JDRF Announces Celebrity Advocates and Town Hall Panelists for Children’s Congress 2011
Singer Crystal Bowersox, Olympic swimmer Gary Hall Jr. among others joining children and teens with type 1 diabetes on Capitol Hill to advocate for diabetes research; Live webcast of “Role Models with Type 1 Diabetes” Town Hall Panel available
WASHINGTON, June 13, 2011 /PRNewswire-USNewswire/ — Leading figures from the entertainment, television, and professional sports arenas will join more than 150 children and teenage delegates from all over the United States and abroad, as well as JDRF’s International Chairman Mary Tyler Moore, for JDRF’s 2011 Children’s Congress from June 20 to June 22, 2011. While in Washington, D.C., they will advocate for urgent regulatory action to advance the artificial pancreas and continued support of federal funding for research for a cure for type 1 diabetes – a disease that affects all the celebrities and the young delegates in attendance at the event.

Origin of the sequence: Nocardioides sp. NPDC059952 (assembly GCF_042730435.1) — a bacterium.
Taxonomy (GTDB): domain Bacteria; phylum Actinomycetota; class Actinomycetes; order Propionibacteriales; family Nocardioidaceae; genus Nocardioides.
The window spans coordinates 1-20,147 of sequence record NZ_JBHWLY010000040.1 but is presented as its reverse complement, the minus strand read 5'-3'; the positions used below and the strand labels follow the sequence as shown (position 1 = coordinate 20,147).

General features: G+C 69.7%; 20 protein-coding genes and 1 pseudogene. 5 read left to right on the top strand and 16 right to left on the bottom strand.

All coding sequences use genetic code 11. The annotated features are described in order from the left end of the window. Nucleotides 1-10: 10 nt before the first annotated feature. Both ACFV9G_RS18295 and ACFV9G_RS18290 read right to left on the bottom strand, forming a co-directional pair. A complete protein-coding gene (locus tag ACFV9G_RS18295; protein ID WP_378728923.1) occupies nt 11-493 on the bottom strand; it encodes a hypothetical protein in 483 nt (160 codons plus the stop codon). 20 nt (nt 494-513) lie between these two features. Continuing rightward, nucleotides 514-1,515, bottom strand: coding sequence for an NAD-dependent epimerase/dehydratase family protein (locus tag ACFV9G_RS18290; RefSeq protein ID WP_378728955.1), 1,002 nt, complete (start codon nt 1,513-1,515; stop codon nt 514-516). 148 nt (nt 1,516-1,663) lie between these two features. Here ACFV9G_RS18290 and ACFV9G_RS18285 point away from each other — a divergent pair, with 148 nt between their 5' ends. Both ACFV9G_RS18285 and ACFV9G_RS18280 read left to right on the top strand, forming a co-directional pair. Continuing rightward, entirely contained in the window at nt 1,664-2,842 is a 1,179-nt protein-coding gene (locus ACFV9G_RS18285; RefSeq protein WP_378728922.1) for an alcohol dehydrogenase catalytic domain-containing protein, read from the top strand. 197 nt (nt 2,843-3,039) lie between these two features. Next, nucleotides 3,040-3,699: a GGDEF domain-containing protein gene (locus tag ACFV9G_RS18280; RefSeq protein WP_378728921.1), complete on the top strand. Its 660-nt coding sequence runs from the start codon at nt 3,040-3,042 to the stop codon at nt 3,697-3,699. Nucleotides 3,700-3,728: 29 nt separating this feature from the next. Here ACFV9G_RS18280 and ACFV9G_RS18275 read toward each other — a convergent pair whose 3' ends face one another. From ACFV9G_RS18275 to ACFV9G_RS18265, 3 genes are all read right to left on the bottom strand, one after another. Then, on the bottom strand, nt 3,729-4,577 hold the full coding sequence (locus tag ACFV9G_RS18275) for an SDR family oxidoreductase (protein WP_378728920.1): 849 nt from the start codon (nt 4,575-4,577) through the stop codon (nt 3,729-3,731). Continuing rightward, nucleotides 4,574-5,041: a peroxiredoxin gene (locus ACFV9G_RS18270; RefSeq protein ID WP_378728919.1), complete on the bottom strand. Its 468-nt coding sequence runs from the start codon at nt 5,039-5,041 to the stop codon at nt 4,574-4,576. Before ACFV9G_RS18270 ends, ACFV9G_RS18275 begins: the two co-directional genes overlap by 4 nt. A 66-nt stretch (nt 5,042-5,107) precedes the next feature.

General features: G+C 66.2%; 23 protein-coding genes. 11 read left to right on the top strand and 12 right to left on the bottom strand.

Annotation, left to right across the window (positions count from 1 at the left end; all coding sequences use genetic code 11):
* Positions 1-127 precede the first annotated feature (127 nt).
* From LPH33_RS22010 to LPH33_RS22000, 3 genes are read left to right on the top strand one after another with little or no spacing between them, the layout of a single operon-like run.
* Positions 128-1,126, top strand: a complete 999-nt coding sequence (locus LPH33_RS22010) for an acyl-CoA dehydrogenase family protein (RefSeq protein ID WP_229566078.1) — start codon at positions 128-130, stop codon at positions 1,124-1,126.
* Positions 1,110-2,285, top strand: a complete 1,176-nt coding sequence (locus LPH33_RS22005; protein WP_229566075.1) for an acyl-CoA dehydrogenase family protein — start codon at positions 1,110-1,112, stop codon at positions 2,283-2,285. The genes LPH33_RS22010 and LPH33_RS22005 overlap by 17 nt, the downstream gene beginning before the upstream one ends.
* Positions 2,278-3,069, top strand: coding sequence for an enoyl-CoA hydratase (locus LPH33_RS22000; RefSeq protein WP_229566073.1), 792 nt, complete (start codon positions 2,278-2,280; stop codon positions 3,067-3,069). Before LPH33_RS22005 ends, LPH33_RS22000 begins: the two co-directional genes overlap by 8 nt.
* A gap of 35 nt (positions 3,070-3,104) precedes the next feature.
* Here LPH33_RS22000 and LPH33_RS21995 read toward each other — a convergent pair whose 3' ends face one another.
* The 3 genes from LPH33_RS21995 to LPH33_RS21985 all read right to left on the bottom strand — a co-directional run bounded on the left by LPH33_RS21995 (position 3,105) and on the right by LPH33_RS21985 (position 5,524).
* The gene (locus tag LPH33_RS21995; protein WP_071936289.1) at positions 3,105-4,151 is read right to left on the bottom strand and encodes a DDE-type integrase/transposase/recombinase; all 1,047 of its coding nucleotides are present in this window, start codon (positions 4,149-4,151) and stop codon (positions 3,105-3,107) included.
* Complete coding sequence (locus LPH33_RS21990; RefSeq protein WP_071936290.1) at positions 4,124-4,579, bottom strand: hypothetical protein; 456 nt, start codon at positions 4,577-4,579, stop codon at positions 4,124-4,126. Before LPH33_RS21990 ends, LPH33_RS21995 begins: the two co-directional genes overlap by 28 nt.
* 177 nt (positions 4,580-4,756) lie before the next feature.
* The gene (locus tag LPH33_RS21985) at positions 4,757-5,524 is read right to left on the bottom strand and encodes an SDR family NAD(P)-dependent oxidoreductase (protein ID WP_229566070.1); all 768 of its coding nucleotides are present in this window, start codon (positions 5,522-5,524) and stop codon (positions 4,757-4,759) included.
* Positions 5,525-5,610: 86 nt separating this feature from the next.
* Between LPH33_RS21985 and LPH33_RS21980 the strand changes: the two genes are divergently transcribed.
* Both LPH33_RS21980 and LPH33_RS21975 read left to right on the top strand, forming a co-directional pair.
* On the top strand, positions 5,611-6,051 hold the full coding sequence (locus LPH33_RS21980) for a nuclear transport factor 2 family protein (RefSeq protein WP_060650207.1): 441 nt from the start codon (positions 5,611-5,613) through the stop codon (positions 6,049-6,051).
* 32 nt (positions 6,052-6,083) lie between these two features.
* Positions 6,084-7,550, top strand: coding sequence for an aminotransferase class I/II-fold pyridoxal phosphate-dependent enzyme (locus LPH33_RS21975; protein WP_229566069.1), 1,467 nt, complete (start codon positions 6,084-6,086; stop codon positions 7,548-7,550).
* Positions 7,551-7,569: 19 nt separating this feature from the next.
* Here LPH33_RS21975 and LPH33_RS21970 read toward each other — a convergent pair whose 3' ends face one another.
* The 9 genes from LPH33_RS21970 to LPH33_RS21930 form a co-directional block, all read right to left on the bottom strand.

Olympic gold medalist and swimmer Gary Hall Jr., professional LPGA golfer Carling Coffing, winner of Amazing Race 17 Dr. Nat Strand, and NFL football player Kendall Simmons are among the panelists for JDRF’s Town Hall panel, “Role Models with Type 1 Diabetes.” ESPN anchor Brian Kenny is the emcee for the panel. Joining the panelists will be JDRF’s Assistant Vice President of Treatment Therapies Aaron Kowalski, Ph.D. The Town Hall is an opportunity for the delegates to interact with these diverse professionals, as they share their experiences of managing the disease while pursuing their professional dreams. The event will take place on Tuesday, June 21, at 10:30 a.m. ET in the J.W. Marriott Hotel, located on 1331 Pennsylvania Avenue in Washington, D.C. This portion of the Town Hall panel will be webcast live at www.cc.jdrf.org/LIVE. Viewers can also join the conversation by following @JDRFAdvocacy on Twitter, and add the hashtag, #JDRFcc11.